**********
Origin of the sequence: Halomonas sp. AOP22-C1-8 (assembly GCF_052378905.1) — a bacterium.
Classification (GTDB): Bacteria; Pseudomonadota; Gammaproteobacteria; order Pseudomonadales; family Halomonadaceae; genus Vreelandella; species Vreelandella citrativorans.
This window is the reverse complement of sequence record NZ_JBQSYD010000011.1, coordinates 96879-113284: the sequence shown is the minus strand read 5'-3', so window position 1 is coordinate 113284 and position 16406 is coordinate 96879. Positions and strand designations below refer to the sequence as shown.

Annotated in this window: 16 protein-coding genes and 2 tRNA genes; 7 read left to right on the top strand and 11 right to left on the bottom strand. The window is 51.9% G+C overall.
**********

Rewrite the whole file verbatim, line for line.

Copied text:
Origin of the sequence: Halomonas sp. AOP22-C1-8 (assembly GCF_052378905.1) — a bacterium.
Classification (GTDB): Bacteria; Pseudomonadota; Gammaproteobacteria; order Pseudomonadales; family Halomonadaceae; genus Vreelandella; species Vreelandella citrativorans.
This window is the reverse complement of sequence record NZ_JBQSYD010000011.1, coordinates 96879-113284: the sequence shown is the minus strand read 5'-3', so window position 1 is coordinate 113284 and position 16406 is coordinate 96879. Positions and strand designations below refer to the sequence as shown.

Annotated in this window: 16 protein-coding genes and 2 tRNA genes; 7 read left to right on the top strand and 11 right to left on the bottom strand. The window is 51.9% G+C overall.